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The Herb or Vegetable Fennel and Digestive Discomfort: An Effective Treatment For Intestinal Gas?

Updated on November 22, 2016

Effective Treatments For Flatulence?

Are you experiencing some degree of digestive discomfort? Perhaps you have a friend or family member with a gas problem? If so then you, or they, will have considered all the various recommendations for treatments of this annoying, and potentially embarrassing, condition.



What Is The Herb Fennel and What Can It Do For Flatulence

One traditional treatment that has survived down many centuries is that of fennel. Fennel is a plant which belongs to the Umbelliferae family, something it shares with both celery and carrots. Its Latin name is Foeniculum vulgare. Cultivated fennel root has a strong, distinctive aniseed flavour unusual in a root vegetable and is something of an acquired taste.



Wild and Cultivated Varieties Of Fennel

There are several different varieties of fennel including both wild and cultivated variants. All of them grow quite tall and and have large 'plates' of small flowers of varying colours. These produce small crescent shaped seeds. The root, leaves, and seeds have all been used as digestive and culinary aids. Some care should be taken if seeking out wild fennel for culinary or medical use due to aesthetic similarities to potentially toxic plants: it may be wiser to seek out a professional herbalist instead. It is possible to grow your own cultivated fennel for decorative and culinary use, but it is a rather demanding plant and takes up a lot of space. Although bear in mind that it's also useful for decorative as well as medicinal properties, a small bonus!



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Using Fennel In Cooking To Treat Digestive Gas

Historically fennel was often served at the end of heavy meals in order to assist with digestion. The seeds were also commonly chewed on religious 'fasting' days, to take the worshipper's mind off their hunger! Parts of the plant can be used in both sweet and savoury dishes, and the seeds (or more correctly, fruits) especially have often been used as a treatment for intestinal gas. Fennel has been studied, especially with regard to the essential oils it contains, and has been found to effectively reduce the amount of undesirable microbes within the intestinal tract, perhaps reducing the amount of gas produced as a result.[8]

In what forms are fennel products available? You can buy the root in most supermarkets and greengrocers and use it as a salad or cooked vegetable. However, be warned, it can be rather an expensive luxury! It has a strong aniseed flavour and may well require some getting used to! As a culinary ingredient it goes rather well braised with beans (coincidentally, considering their status as the 'musical fruit!) Caraway seeds are also a useful ingredient in sweet baked goods such as seed cake and scones.

Most health food stores stock both fennel tea and fennel seeds, and fennel is included as an ingredient in some digestive aids and herbal tonics in pill and syrup form. You may also be able to source fennel essential oil. Fennel is commonly used for treatment of intestinal gas and digestive discomfort. Don't forget, if you are thinking of using fennel regarding a digestive or other ailment you are suffering from, you really need to consult a qualified medical practitioner first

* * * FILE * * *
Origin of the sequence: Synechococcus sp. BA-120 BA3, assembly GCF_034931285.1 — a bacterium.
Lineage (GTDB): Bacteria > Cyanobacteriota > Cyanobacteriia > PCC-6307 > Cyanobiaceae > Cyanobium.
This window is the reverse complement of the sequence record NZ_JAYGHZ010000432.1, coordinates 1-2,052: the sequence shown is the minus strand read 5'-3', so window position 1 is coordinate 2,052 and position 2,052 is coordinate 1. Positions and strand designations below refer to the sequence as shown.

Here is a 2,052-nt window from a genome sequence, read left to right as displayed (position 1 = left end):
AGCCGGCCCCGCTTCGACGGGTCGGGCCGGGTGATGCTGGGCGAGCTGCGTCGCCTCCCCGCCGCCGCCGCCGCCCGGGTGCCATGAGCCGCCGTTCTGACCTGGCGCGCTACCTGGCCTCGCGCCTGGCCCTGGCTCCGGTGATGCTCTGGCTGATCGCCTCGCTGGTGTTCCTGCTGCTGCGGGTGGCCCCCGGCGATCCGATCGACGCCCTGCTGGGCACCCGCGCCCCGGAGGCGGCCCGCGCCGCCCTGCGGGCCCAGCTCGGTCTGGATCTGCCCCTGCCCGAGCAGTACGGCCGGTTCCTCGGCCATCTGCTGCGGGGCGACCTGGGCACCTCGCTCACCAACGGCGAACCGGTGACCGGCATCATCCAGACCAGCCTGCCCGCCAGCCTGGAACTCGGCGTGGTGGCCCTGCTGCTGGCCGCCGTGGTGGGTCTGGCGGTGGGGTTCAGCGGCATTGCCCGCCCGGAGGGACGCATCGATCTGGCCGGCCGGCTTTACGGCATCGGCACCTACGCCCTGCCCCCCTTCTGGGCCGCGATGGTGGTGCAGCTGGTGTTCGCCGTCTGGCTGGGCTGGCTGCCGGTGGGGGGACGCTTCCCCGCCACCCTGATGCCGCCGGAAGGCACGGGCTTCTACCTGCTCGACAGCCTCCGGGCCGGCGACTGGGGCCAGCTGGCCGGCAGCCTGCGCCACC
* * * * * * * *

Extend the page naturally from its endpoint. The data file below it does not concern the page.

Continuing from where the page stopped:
References:

1. Riley, G. "The Oxford Companion to Italian Food." New York: Oxford University Press, Inc., 2007.

2. Tenenbaum, F. "Taylor's 50 Best Herbs and Edible Flowers: Easy Plants for More Beautiful Gardens." New York: Houghton Mifflin Company, 1999.

3. I Parejo, F Viladomat, J Bastida, C Codina. "Development and validation of a high-performance liquid chromatographic method for the analysis of antioxidative phenolic compounds in fennel using a narrow bore reversed phase C18 column." Analytica Chimica Acta, 512:2. 11/06/2004: pp. 271-280

4. Mahfouz, S.A., Sharaf-Eldin, M.A. "Effect of mineral vs. biofertilizer on growth, yield, and essential oil content of fennel (Foeniculum vulgare Mill.)" Int. Agrophysics. 2007, 21: pp.361-366.

5. Flandrumhill. "Wild Rabbits and Carrots." 25/08/2009 (03/10/2010). <http://flandrumhill.wordpress.com/2009/08/25/wild-rabbits-and-carrots/>

6. Russell, D.N., Russell, D., Sneyd, L.W. 'Healthy solutions: a guide to simple healing and healthy wisdom'. Laguna Beach: Basic Health Publications, Inc.; 2006.

7. Renjie, L., Zhenhong, L., Shidi, S. 'GC-MS analysis of fennel essential oil and its effect on microbiology growth in rats’ intestine.' African Journal of Microbiology. 2010; 4.12: pp. 1319-1323. <Available online http://www.academicjournals.org/ajmr>

8. Çetin, B., Ozer, H., Cakir, A., Polat, T., Dursun, A., Mete, E., Öztürk, E., Ekinci, M. 'Antimicrobial Activities of Essential Oil and Hexane Extract of Florence Fennel [Foeniculum vulgare var. azoricum (Mill.) Thell.] Against Foodborne Microorganisms.' Journal of Medicinal Food. 2010: 13(1): pp. 196-204.

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    • MurciélagoHeart profile image

      MurciélagoHeart 7 years ago from San Francisco

      Thank you for sharing this info about fennel. I love the stuff. Great job with publishing your resources too, very informative.

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